Disclosures: Bissonnette reports serving as an advisory board member, consultant, speaker or investigator and receiving honoraria or grants from AbbVie, Arcutis, Arena Pharma, Aristea, Asana BioSciences, BELLUS Health, Bluefin Biomedicine, Boehringer Ingelheim, CARA, Dermavant, Eli Lilly, EMD Serono, Evidera, Galderma, GlaxoSmithKline, Incyte, Inmagene Bio, Kiniksa, Kyowa Kirin, LEO Pharma, Novan, Pfizer, Ralexar, RAPT Therapeutics, Regeneron, Respivant, Sanofi-Genzyme, Sienna, Target RWE and Vyne Therapeutics; and being an employee and shareholder of Innovaderm Research. Please see the study for all other authors’ relevant financial disclosures.
May 10, 2022
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Opzelura cream well-tolerated, effective for treating atopic dermatitis

Disclosures: Bissonnette reports serving as an advisory board member, consultant, speaker or investigator and receiving honoraria or grants from AbbVie, Arcutis, Arena Pharma, Aristea, Asana BioSciences, BELLUS Health, Bluefin Biomedicine, Boehringer Ingelheim, CARA, Dermavant, Eli Lilly, EMD Serono, Evidera, Galderma, GlaxoSmithKline, Incyte, Inmagene Bio, Kiniksa, Kyowa Kirin, LEO Pharma, Novan, Pfizer, Ralexar, RAPT Therapeutics, Regeneron, Respivant, Sanofi-Genzyme, Sienna, Target RWE and Vyne Therapeutics; and being an employee and shareholder of Innovaderm Research. Please see the study for all other authors’ relevant financial disclosures.
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Data published in the American Journal of Clinical Dermatology showed that Opzelura cream was a well-tolerated and effective topical treatment for patients with atopic dermatitis.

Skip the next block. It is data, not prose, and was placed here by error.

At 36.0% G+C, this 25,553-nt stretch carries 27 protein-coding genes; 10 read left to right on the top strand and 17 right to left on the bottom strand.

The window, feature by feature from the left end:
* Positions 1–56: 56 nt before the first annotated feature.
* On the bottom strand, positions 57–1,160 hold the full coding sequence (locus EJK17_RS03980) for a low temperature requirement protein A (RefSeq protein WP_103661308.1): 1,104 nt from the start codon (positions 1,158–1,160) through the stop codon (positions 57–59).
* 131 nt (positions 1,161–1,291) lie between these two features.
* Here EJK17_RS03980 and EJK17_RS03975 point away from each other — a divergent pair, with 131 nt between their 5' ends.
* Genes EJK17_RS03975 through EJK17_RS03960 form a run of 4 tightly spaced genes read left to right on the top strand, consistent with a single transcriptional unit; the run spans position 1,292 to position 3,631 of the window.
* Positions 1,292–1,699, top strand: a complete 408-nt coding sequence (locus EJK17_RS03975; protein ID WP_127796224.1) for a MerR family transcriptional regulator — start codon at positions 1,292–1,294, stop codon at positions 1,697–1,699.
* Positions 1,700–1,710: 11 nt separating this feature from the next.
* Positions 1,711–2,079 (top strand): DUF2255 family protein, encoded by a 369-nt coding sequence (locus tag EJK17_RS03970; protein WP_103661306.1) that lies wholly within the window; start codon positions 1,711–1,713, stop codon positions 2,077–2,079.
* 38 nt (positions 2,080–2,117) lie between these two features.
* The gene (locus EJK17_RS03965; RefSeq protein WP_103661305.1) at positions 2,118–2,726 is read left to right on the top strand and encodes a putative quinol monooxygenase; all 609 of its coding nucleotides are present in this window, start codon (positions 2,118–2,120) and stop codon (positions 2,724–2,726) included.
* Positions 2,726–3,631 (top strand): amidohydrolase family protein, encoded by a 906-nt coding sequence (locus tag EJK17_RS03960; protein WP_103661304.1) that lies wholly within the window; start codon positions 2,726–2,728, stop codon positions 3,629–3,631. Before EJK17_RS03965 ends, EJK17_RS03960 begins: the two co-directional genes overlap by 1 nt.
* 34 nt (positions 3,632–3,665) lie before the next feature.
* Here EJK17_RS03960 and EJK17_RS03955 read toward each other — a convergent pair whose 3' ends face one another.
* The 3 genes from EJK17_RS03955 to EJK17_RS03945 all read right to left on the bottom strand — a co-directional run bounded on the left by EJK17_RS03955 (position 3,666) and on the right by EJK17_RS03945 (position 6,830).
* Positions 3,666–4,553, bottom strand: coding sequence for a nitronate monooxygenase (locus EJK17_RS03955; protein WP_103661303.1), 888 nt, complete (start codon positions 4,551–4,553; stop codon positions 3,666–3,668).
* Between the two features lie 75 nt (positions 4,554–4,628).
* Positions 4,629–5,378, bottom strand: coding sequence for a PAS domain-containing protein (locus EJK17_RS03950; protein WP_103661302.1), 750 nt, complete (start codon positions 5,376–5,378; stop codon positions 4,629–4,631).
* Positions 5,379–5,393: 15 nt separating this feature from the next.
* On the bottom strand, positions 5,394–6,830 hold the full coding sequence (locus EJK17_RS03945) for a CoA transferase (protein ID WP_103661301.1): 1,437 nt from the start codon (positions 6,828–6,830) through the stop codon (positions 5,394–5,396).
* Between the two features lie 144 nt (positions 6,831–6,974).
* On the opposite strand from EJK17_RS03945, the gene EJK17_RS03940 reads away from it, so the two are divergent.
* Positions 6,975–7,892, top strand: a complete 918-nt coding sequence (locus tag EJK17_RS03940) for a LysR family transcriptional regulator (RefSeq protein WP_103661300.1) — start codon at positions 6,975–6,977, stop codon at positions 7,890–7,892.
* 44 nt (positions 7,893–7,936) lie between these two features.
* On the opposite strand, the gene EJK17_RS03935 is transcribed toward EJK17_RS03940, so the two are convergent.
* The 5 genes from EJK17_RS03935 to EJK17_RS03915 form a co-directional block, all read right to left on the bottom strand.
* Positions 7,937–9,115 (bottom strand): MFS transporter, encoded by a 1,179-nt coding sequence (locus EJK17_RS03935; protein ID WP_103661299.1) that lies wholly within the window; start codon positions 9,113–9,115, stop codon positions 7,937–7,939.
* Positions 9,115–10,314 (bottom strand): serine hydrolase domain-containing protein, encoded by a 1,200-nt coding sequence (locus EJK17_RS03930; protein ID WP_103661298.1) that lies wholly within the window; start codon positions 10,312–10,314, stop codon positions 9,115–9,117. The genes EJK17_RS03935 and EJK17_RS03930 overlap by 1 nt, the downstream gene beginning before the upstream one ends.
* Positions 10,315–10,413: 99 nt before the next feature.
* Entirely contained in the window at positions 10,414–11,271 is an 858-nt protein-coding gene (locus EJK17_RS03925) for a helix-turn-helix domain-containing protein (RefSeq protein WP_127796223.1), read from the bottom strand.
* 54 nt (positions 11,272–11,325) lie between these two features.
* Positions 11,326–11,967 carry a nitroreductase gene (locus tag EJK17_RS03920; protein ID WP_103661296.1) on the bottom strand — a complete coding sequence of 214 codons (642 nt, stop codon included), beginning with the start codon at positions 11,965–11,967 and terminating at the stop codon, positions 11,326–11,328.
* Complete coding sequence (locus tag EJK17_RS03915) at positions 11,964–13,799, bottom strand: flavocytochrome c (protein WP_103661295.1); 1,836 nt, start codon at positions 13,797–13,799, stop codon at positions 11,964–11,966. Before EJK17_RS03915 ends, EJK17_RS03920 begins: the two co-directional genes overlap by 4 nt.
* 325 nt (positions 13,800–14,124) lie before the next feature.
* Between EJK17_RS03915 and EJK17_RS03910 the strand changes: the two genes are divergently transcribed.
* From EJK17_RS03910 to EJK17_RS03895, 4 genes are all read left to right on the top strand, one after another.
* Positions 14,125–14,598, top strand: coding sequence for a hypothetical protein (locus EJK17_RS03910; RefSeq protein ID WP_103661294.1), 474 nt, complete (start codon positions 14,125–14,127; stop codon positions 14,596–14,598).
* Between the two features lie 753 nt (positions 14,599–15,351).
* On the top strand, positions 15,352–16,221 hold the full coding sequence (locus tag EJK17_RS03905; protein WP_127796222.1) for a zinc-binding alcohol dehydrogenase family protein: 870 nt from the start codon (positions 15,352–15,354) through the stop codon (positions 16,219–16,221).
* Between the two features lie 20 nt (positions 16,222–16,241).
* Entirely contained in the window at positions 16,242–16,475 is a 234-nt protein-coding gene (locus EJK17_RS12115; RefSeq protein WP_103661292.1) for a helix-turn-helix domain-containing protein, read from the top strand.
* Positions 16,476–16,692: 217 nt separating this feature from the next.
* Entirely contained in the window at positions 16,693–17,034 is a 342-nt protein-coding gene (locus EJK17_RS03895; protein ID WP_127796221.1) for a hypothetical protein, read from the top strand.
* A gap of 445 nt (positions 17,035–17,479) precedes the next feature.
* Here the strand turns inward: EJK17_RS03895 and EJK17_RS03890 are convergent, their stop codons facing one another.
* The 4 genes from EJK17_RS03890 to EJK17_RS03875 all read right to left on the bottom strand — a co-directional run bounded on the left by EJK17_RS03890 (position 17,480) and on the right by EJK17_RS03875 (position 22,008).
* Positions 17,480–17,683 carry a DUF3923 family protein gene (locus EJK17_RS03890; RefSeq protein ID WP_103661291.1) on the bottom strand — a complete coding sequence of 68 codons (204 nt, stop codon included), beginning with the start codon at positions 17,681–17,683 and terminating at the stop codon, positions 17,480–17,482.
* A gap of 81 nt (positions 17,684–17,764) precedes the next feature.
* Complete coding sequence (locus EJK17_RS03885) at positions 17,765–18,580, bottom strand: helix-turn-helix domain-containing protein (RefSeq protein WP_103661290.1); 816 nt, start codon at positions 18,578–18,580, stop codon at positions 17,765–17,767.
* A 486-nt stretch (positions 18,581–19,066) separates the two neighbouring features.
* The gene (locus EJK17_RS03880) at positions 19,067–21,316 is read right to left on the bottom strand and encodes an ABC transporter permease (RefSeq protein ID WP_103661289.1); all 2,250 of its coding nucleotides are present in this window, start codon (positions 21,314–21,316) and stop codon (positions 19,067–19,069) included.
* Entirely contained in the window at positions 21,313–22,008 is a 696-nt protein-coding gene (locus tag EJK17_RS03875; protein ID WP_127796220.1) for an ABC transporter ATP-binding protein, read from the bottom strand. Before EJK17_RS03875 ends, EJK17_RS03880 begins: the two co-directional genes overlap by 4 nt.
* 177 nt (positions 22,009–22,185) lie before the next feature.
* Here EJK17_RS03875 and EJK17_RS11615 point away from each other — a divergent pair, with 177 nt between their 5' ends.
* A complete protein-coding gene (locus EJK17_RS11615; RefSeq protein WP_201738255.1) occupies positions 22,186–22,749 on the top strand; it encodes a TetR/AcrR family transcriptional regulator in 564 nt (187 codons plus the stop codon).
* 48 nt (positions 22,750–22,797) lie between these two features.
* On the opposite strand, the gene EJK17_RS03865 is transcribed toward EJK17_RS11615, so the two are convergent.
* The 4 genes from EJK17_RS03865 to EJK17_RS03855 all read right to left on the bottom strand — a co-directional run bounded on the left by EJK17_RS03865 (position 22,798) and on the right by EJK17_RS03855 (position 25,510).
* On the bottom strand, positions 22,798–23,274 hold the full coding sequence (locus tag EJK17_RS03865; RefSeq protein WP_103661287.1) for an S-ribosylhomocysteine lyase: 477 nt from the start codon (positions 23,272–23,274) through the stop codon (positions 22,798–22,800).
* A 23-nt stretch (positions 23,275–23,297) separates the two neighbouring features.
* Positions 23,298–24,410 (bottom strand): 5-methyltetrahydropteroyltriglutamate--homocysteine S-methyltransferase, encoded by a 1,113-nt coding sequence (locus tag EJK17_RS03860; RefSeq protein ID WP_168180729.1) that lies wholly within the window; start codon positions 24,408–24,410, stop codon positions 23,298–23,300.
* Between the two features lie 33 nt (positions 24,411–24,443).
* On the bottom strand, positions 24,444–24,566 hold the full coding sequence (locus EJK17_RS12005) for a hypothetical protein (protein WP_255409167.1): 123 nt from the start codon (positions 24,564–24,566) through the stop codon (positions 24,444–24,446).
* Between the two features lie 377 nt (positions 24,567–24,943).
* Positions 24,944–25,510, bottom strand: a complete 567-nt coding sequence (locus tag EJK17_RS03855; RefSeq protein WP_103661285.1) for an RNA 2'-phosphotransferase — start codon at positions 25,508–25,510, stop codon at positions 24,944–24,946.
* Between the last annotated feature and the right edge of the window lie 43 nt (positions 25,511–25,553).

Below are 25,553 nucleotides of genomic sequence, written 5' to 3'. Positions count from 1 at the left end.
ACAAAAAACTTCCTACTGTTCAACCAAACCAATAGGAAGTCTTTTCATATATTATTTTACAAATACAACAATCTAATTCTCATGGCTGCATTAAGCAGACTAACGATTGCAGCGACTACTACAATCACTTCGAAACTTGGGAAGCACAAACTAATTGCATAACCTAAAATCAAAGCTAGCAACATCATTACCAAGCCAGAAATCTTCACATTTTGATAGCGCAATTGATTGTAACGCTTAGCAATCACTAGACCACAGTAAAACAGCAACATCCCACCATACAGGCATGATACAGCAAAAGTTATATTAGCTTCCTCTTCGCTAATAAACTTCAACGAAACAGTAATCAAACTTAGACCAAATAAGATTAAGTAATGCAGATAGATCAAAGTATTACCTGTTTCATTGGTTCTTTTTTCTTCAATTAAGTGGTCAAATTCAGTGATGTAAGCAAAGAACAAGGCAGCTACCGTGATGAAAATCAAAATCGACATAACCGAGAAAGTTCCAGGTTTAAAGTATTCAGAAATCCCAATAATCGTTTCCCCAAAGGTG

Opzelura (ruxolitinib, Incyte) — a potent, selective inhibitor of Janus kinase (JAK) 1 and JAK2 — is a topical formulation developed to maximize its clinical effect on skin and minimize the likelihood of absorption, according to the study researchers.

To evaluate the safety profile and efficacy of ruxolitinib, Robert Bissonnette, MD, FRCPC, CEO and medical director at Innovaderm, and colleagues enrolled 41 patients in a maximum-use trial.

Two patients discontinued due to reasons deemed unrelated to treatment.

The median affected body surface area at baseline was 31.2% and the mean EASI was 20.8. Enrolled patients continuously applied 1.5% ruxolitinib cream twice daily for 28 days on all atopic dermatitis lesions.

At follow-up, 31.7% of patients experienced treatment-emergent adverse events, most of which were mild or moderate in severity. The researchers determined that six of these adverse events may have been possibly related to treatment among four patients.

The mean maximal plasma concentration of ruxolitinib peaked at 4 hours after first application. The concentrations were relatively flat over the 28-day dosing period and were lower than the peak on day 1.

Overall, plasma concentrations of ruxolitinib showed no significant change in the systemic circulation and were related to the amount of cream applied and the percentage of body surface area treated.

At 28 days, 35.9% of patients achieved IGA treatment success. Among the 37 patients who continued treatment to day 56, 56.8% achieved IGA treatment success. Most patients had clear or almost clear skin by day 28 with further improvements at day 56.

“Ruxolitinib cream was generally well tolerated, with most [adverse events] of mild or moderate severity,” Bissonnette and colleagues wrote. “Transient increases in mean platelet count at day 15 were observed, which were within the normal range and spontaneously returned to baseline levels by day 28. The underlying mechanism is not clear; however, the increased platelet counts did not appear to have clinical implications.”